# Square is a monad join of a function

How do you implement square (or double) using Monads?

Quite simple: Use the monad instance of a function and then `join` on a function that returns a function.

How on earth does that work?

You know the signature of Monad join.

`join :: Monad f => f (f a) -> f ajoin ffa = ffa >>= id`

Consider `data Optional a = Full a | Empty` has a monad instance. This implies:

`>> join (Full (Full 1)) Full 1`

In this case,`f`is `Optional`, and `ffa`is `Full (Full 1)`

When you replace `Optional`to be a function `f: t -> a`, then `ffa`is
`f: t -> ( t -> a )`.

As an example :

` >> ffa = \x -> (\y -> x * y) >> ffa 2 3 6 >>`

`ffa = \x -> (\y -> x * y))` is same as `ffa = (*)`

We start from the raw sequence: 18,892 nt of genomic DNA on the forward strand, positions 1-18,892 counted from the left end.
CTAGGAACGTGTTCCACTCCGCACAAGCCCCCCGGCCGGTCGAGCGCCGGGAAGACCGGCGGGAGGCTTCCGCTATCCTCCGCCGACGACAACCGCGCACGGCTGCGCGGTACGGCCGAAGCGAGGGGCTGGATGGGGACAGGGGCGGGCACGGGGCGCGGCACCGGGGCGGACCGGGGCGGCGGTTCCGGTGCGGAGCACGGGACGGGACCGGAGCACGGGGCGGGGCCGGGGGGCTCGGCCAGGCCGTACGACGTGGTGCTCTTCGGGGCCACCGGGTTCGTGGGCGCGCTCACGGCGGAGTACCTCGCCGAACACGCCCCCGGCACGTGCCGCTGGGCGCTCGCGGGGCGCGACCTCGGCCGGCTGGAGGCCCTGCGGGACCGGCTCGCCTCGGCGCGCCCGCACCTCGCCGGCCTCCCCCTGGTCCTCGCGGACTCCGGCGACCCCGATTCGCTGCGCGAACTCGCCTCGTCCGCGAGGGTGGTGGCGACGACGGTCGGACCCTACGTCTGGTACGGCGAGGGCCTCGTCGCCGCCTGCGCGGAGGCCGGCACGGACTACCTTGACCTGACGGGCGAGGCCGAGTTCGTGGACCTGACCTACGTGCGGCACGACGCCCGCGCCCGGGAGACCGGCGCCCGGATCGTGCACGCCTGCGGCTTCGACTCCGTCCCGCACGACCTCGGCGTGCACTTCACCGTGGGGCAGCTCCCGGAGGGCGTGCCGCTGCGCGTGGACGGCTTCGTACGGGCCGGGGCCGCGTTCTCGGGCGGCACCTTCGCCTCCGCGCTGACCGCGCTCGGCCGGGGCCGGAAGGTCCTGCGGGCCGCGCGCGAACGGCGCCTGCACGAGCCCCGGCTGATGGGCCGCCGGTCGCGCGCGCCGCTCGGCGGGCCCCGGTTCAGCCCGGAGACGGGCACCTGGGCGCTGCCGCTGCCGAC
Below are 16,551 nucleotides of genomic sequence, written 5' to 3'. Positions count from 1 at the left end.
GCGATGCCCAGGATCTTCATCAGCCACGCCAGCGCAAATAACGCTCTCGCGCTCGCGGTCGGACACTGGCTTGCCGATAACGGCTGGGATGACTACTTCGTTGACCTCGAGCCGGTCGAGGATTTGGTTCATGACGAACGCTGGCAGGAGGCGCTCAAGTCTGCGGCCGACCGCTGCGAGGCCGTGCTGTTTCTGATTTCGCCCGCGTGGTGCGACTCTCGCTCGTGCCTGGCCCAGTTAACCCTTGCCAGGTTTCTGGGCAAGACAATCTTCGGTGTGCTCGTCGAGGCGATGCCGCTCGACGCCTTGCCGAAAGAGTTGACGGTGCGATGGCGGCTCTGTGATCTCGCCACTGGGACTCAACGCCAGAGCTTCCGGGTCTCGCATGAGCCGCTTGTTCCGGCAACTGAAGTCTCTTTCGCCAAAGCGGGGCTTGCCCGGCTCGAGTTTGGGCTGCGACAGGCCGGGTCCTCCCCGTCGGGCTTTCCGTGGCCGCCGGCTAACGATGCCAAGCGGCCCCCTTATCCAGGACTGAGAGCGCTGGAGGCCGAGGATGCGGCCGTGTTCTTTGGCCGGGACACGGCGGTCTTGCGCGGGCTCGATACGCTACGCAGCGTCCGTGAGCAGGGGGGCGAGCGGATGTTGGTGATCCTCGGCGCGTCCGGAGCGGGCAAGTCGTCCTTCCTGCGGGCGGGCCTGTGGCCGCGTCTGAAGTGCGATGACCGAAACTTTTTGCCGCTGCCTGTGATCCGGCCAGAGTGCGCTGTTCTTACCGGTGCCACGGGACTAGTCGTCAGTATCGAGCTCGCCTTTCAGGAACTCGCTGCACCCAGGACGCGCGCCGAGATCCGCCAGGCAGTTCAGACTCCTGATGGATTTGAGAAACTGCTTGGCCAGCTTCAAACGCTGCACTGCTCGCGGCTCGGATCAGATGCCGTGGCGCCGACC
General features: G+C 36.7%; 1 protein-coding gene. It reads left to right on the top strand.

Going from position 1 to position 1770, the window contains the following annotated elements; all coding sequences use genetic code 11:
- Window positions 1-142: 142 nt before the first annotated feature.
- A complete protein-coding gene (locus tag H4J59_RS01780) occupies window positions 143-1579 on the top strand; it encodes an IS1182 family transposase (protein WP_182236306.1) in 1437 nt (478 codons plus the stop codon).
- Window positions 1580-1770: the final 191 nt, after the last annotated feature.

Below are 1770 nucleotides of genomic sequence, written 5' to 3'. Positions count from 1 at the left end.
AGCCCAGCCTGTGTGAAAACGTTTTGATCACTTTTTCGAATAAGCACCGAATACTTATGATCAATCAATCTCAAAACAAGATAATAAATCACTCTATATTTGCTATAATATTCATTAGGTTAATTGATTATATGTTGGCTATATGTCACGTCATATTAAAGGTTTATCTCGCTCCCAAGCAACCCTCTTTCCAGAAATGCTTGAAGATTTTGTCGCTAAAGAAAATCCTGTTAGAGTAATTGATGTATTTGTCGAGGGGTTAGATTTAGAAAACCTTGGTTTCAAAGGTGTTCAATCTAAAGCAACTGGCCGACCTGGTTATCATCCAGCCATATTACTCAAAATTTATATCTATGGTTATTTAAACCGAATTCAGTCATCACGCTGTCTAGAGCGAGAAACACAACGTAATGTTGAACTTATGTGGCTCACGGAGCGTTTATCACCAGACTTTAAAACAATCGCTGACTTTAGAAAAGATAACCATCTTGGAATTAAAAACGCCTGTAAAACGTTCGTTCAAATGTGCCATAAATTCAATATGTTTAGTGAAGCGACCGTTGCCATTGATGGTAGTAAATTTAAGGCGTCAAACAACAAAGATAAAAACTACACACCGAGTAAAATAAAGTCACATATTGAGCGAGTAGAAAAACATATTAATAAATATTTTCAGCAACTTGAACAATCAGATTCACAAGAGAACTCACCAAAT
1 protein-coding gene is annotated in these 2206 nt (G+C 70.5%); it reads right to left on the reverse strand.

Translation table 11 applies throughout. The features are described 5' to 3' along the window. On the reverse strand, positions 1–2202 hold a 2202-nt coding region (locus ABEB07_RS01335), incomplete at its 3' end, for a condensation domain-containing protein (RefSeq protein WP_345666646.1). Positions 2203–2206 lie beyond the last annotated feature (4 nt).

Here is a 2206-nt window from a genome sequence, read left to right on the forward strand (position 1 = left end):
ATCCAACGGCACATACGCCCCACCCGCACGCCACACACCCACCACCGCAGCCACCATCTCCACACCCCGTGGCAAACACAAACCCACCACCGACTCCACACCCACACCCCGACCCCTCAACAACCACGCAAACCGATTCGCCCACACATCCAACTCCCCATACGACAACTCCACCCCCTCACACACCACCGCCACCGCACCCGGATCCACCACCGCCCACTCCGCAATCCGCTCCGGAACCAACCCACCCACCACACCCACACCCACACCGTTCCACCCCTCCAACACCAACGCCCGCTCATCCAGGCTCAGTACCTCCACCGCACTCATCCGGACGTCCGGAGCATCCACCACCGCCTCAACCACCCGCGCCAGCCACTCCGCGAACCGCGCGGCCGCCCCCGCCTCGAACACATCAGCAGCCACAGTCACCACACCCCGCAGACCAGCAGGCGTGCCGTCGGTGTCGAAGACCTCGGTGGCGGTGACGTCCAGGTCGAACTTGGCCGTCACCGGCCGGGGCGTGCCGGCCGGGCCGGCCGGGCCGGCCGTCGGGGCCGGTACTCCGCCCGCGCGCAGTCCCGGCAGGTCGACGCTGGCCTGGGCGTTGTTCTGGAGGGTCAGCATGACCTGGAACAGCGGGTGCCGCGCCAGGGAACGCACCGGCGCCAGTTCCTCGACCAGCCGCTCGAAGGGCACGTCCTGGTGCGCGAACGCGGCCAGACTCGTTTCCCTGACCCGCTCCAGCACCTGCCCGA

Thinking along the same lines, calling `join`on `ffa`to return `fa`means converting `t-> (t -> a)` to `t -> a`

Let’s do that:

`>> :type (join (*)) (join ffa) :: Num a => a -> a`

`join (*)` returns a function `Int -> Int` effectively.

`>> join (*) 10 100`

This implies:

`>> square = join (*)>> double = join (+)`

Yea, that was more of a fun. But you can sort of guess that monad instance of a function `(->) t`involves passing the same argument twice to a binary function. I will explain this blog with some `Scala` later , although I found it a little less intuitive considering I cannot write `join(*)` or `(*).join` after the required imports from cats/scalaz. But it will still be a good exercise.

## More from Afsal Thaj

A software engineer and a functional programming enthusiast at Simple-machines, Sydney, and a hardcore hiking fan. https://twitter.com/afsalt2